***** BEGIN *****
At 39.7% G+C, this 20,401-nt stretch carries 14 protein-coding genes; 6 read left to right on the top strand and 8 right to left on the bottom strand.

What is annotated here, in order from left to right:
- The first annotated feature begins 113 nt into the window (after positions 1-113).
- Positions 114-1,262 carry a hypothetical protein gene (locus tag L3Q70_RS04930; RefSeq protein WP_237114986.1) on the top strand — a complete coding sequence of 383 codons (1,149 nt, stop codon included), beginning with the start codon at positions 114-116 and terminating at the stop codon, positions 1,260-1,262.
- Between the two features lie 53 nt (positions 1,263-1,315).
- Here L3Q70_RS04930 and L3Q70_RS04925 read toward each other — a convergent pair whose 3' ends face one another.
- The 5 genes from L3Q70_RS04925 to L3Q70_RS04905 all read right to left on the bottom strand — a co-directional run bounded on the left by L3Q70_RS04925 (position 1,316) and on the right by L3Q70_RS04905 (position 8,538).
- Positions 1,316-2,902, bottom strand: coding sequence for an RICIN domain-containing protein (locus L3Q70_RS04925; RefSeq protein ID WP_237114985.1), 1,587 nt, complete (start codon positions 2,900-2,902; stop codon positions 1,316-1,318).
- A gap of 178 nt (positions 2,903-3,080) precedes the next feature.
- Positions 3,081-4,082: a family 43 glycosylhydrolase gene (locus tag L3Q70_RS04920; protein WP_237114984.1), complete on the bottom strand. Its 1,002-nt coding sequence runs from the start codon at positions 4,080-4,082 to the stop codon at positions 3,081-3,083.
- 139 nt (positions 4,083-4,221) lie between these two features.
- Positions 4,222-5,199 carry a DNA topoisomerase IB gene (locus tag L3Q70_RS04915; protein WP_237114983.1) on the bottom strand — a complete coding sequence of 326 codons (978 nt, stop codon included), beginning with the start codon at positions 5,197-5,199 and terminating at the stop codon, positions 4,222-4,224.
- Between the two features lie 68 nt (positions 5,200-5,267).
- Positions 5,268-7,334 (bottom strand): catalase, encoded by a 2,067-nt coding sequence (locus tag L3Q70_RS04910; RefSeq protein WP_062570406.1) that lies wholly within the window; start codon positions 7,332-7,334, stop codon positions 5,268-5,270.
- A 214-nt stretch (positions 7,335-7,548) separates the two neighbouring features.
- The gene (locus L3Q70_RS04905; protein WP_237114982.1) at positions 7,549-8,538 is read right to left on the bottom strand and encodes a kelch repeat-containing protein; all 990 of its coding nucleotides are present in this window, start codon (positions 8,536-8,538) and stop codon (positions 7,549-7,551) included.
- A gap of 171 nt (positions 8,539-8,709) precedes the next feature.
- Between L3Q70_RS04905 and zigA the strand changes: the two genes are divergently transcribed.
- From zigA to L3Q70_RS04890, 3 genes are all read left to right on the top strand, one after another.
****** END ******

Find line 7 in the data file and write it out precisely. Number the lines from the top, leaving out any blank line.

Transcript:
- The 5 genes from L3Q70_RS04925 to L3Q70_RS04905 all read right to left on the bottom strand — a co-directional run bounded on the left by L3Q70_RS04925 (position 1,316) and on the right by L3Q70_RS04905 (position 8,538).